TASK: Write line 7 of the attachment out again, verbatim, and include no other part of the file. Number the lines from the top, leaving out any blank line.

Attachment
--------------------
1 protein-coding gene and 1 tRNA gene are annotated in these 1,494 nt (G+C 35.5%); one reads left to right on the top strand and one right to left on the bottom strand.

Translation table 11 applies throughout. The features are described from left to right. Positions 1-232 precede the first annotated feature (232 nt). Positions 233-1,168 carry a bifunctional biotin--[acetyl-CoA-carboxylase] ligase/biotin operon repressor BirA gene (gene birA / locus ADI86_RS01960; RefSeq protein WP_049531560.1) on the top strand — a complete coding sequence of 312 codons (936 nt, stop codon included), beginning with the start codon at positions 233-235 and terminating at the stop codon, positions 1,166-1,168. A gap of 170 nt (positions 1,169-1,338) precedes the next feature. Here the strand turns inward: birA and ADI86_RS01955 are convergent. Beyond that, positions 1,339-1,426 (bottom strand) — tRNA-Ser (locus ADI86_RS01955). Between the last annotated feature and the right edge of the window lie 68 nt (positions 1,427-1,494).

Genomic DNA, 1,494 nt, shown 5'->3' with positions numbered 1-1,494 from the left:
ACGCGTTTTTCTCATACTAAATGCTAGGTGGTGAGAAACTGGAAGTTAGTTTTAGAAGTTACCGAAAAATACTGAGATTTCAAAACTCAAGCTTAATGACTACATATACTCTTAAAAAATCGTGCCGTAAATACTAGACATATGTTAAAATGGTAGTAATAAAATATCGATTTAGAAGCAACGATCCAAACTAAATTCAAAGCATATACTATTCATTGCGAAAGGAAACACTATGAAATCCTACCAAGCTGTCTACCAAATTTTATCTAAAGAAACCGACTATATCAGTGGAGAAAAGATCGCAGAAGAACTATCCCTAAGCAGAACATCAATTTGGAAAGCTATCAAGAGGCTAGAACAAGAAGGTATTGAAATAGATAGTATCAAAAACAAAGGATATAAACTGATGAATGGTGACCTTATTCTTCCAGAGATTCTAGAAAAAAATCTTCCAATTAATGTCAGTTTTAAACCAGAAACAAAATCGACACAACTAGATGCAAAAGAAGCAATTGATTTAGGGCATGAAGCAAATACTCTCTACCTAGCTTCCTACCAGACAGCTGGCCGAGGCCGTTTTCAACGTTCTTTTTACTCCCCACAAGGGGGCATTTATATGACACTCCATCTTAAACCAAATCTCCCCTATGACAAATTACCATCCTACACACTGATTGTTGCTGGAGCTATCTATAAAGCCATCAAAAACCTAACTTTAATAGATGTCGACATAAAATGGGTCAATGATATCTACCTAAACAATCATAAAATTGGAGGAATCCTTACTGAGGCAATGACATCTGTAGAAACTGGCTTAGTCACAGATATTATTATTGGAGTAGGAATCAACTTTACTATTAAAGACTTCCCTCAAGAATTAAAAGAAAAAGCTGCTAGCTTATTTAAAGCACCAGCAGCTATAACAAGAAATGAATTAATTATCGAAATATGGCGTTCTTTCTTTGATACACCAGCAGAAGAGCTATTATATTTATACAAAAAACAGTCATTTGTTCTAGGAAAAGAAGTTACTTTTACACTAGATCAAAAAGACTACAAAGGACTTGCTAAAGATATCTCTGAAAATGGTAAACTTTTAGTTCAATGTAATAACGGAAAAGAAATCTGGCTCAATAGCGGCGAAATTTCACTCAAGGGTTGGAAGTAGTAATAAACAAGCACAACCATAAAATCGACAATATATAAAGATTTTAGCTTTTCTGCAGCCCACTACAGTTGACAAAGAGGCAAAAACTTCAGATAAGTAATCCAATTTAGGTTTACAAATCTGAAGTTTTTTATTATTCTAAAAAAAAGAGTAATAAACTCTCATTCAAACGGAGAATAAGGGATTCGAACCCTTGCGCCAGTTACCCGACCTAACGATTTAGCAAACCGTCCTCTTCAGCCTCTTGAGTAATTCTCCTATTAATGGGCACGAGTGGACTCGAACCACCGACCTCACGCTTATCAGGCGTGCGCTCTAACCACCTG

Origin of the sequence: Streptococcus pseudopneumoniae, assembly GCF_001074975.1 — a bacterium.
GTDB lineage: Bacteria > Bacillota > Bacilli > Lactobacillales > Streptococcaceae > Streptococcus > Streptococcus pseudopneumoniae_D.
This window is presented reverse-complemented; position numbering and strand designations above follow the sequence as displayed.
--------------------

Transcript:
This window is presented reverse-complemented; position numbering and strand designations above follow the sequence as displayed.